When asked what prompted him to do something like this, he provided an answer many coaches can relate to. "The time alone with my family and sons," Staley said. "As coaches, we are on the go so much, that as professionals we tend to ignore the fact that you can unintentionally neglect what's most important." One of those most crucial things Staley said basketball coaches have told him over the years, is to play year round.
For football coaches, this would be that time of year to have spring practice and find out what kind of team they have, while also getting guys conditioned physically. All coaches can do now, however, is continue to encourage and stay positive. However, Spring Valley football coach Robin Bacon had an interesting idea that seemed to grab the local sports masses' attention. With spring activities on hold, he wanted to motivate his players and coaches by getting them to share their workouts and even challenge their fellow Vikings.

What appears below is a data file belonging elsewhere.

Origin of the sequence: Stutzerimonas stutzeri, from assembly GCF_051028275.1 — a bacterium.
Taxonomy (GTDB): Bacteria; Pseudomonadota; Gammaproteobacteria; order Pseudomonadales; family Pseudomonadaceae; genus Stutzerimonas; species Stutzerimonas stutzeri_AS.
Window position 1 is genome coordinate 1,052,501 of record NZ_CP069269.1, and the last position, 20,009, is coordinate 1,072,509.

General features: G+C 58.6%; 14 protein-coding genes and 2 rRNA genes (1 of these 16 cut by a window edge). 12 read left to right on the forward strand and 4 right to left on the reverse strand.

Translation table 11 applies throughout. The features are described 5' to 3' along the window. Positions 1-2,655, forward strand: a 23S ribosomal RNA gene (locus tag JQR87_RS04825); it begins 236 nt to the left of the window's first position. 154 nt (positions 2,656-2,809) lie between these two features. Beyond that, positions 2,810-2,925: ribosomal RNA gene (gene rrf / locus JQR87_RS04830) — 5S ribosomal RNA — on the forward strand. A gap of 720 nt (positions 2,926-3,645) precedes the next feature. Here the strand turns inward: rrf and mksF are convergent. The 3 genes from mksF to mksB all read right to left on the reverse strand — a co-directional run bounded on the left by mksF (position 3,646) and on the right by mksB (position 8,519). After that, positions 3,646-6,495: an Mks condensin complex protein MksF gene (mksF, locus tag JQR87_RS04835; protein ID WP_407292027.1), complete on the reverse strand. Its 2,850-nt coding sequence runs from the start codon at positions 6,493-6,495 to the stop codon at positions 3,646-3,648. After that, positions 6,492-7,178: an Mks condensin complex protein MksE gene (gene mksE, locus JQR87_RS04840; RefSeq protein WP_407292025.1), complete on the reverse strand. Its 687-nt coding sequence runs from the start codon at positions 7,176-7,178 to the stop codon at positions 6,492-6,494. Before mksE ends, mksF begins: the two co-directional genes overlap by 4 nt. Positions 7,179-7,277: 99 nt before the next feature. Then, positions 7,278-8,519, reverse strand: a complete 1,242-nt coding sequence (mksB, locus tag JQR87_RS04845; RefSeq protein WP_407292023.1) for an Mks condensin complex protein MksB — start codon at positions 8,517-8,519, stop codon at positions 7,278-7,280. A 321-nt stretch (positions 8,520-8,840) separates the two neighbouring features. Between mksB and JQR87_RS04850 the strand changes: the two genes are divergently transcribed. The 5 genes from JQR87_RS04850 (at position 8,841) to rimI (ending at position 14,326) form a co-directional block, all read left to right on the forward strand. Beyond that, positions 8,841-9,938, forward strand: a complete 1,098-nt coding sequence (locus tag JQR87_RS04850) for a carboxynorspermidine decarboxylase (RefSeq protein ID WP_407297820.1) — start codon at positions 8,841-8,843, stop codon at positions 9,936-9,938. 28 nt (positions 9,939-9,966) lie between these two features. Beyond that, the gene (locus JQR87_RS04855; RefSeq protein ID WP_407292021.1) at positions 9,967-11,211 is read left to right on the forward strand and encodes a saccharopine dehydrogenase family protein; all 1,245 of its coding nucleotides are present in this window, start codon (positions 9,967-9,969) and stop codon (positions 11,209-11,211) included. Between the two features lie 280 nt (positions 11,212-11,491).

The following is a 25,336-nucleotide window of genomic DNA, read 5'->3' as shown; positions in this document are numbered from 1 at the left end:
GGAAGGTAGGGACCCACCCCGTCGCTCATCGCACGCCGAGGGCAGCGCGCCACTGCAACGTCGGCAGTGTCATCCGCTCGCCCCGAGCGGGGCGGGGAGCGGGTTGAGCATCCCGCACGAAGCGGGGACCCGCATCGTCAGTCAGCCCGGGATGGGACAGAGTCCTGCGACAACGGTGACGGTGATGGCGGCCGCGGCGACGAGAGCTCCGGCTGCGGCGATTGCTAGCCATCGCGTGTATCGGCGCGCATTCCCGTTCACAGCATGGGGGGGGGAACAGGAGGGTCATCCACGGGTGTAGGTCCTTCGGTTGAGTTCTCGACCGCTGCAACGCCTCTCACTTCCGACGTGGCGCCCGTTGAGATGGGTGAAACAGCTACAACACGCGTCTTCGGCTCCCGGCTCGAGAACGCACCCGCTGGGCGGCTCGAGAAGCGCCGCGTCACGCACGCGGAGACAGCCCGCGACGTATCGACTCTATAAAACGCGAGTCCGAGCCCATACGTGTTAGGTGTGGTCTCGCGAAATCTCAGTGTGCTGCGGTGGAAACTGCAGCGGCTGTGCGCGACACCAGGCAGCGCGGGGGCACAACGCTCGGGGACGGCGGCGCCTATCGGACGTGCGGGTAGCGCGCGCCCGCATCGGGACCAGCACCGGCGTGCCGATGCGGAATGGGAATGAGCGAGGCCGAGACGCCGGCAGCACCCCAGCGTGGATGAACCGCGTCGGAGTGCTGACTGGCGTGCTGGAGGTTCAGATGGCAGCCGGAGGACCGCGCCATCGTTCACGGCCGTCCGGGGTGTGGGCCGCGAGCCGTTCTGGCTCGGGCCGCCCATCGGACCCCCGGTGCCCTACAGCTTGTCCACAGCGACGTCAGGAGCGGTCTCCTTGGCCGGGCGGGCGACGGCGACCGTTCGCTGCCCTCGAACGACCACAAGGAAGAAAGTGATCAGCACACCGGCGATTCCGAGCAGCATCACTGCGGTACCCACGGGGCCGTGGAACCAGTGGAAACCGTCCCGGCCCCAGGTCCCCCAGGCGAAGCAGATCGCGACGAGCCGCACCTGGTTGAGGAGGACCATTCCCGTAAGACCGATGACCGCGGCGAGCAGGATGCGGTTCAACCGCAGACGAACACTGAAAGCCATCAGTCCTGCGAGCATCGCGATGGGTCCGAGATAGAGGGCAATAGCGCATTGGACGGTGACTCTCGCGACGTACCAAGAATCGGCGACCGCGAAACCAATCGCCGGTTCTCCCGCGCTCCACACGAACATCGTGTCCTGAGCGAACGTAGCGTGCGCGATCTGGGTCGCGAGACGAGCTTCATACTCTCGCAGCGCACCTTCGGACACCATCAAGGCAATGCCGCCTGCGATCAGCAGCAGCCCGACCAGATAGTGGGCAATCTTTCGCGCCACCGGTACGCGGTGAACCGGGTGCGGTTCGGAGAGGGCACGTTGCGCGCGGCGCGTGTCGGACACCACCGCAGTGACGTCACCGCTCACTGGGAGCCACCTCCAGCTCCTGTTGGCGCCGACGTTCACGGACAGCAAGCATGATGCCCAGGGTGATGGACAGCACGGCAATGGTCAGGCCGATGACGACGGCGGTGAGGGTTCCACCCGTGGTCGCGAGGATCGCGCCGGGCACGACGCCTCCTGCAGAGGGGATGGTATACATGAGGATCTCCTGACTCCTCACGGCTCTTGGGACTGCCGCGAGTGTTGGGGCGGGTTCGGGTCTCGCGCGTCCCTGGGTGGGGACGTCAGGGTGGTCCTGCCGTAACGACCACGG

I got a challenge out for my Spring Valley Viking football players. Everybody has to do a short video of some athletic exercise you’ve done today and then tag a team mate or a coach. Hit the hashtag # @CobyCornelius #VIKINGSDOINGWORK pic.twitter.com/G3WNzOgOWL— Robin Bacon (@CoachRobinBacon) March 30, 2020
Some coaches even found ways to raise the spirit of the whole student body, with humor. Spring Valley girls' basketball coach Megan Assey started to document the "quarantine trials and tribulations" of her family by posting comical updates on Twitter. The response was pretty strong.
Day 1 of quarantine - Just found myself looking at Cape Cod real estate while my almost 6 year old yells at the 1.5 year old, “Bite me again and I’ll throw you outside to the chickens!” Should be a fun next 15 days or so.— Megan Honeycutt Assey (@coachmeg15) March 16, 2020